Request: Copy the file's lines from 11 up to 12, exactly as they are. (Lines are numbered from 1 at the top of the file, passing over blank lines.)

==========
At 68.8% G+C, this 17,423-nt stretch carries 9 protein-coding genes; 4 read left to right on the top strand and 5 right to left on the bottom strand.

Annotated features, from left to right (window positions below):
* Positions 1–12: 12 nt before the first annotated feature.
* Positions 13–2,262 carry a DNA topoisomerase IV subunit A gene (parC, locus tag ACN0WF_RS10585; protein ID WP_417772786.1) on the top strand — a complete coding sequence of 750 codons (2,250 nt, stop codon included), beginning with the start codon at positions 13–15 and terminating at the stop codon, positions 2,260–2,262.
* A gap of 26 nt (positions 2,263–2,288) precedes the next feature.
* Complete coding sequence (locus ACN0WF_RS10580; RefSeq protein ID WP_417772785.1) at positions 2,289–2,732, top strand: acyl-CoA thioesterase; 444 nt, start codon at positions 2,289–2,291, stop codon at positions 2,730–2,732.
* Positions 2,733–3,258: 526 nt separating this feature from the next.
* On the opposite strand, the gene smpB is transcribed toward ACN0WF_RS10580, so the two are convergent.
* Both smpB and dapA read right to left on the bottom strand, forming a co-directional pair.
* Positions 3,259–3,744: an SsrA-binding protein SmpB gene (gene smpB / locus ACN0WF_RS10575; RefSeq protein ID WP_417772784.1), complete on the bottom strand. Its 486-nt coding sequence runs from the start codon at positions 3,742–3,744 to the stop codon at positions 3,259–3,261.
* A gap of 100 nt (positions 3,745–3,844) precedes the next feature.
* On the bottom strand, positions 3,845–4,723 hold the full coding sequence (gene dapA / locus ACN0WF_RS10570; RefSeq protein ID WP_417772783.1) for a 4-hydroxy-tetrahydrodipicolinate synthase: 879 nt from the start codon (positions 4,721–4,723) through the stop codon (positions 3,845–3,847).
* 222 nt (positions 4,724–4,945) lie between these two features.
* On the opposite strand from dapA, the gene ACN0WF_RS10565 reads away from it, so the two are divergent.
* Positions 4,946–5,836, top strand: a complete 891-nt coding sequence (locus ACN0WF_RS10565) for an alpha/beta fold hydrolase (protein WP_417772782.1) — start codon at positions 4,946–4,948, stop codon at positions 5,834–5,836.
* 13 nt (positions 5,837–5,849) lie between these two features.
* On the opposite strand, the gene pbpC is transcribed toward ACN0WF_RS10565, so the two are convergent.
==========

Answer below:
* A gap of 100 nt (positions 3,745–3,844) precedes the next feature.
* On the bottom strand, positions 3,845–4,723 hold the full coding sequence (gene dapA / locus ACN0WF_RS10570; RefSeq protein ID WP_417772783.1) for a 4-hydroxy-tetrahydrodipicolinate synthase: 879 nt from the start codon (positions 4,721–4,723) through the stop codon (positions 3,845–3,847).